The Ghibli is Maserati’s attempt to take on premium German cars like the Mercedes CLS, Audi A7 and BMW Gran Coupe. It’s also the first Maserati to feature a diesel engine. Sacrilege? Let’s find out.
That name. Ghibli – where have I heard it before?
It’s an old Maserati favourite, having been used twice before, first on beautiful front-engined GT in the 1960s, and then on a much less beautiful Bi-turbo spinoff three decades later.
But this one’s a sensible saloon.
Right. Loosely based on the new Quattroporte, but smaller and sportier, it comes with a choice of three 3.0 engines: 330bhp and 404bhp twin-turbo V6 petrols, and, crucially for Europe, a 272bhp turbodiesel V6.
272bhp? Sounds a bit limp for a Maserati.
You’re right, particularly when German rivals offer over 300bhp. The fact is this VM Motori-built V6 is merely a stopgap until a brand new twin turbo diesel arrives in a couple of years. That will come in two forms, one with around 275bhp, and a hotter version with 350bhp.
How does it drive?
Well, but with some room to improve. The 50:50 weight distribution means it changes direction far better than many rivals, and the diesel’s torque is just about strong enough to ask questions of limited-slip equipped rear end out on twisty roads. But the hydraulic steering is overly heavy and not markedly more communicative than electric alternatives.
Passive dampers are standard, the damping force being equivalent to sport mode in the cars fitted with the optional Skyhook adaptive setup. Since the body control is so much better in Sport, and the ride occasionally unsettled in Comfort, it might be worth going basic.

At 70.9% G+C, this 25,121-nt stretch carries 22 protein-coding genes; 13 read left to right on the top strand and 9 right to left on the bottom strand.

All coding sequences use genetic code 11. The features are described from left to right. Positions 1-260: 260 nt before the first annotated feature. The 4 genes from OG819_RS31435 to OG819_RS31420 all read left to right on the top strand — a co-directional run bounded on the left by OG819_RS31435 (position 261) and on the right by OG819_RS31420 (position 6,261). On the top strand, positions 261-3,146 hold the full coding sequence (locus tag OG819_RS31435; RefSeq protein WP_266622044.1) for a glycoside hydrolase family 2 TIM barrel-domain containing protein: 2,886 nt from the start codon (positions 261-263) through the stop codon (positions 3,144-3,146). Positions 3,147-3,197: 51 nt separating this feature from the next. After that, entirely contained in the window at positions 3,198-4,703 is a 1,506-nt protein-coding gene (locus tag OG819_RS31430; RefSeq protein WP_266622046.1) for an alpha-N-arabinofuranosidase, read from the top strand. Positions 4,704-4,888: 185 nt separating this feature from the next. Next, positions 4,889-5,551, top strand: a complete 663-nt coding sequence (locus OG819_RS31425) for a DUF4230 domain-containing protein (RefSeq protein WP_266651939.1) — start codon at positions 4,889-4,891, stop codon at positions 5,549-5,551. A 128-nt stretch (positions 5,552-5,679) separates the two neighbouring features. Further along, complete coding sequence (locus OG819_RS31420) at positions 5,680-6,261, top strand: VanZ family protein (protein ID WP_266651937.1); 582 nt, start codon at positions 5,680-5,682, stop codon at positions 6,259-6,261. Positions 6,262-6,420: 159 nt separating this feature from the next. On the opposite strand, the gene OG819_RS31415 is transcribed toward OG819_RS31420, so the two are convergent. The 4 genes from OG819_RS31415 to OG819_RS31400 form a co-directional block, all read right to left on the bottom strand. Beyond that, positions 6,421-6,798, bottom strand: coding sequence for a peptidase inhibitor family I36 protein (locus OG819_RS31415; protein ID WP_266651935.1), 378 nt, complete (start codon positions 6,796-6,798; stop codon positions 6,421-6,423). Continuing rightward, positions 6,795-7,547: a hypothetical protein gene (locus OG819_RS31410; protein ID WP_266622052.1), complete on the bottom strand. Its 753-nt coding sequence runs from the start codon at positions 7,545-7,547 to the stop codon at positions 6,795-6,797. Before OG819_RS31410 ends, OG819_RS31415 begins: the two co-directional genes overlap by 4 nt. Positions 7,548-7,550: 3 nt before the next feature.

The 443lb ft of torque from the single-turbo six makes for reasonably spirited performance (62mph in 6.3sec) but twin-turbo rivals are up to 1sec quicker and several mpg greener, too. And despite some augmented sound effects courtesy of special actuators in the rear silencers, it doesn’t sound as sexy as it could.
What’s the rest of the package like?
Roomy, particularly when it comes to rear headroom compared with the more visually striking Mercedes CLS, and available with various interior colour combinations that deliver that traditonal Maserati feel. The quality of materials is good, if not class-busting, and some of the switchgear, like the lever for the standard eight-speed ZF auto, and the dimly lit buttons on the console behind it, seems needlessly fiddly.
The Ghibli has a few rough edges, but it’s a credible rival to established German models and the diesel option gives it far more relevance in Europe. The allure of that badge will count for much, and offset the fact that rivals are better to drive and more efficient – a BMW 5-series rides better, Jag’s XF steers more sweetly. This is a good first effort by Maserati, but you get the feeling that the Ghibli diesel won’t really come into its own until the new engines have come on line. For now, the petrol Ghiblis deliver a far more convincing Maserati experience.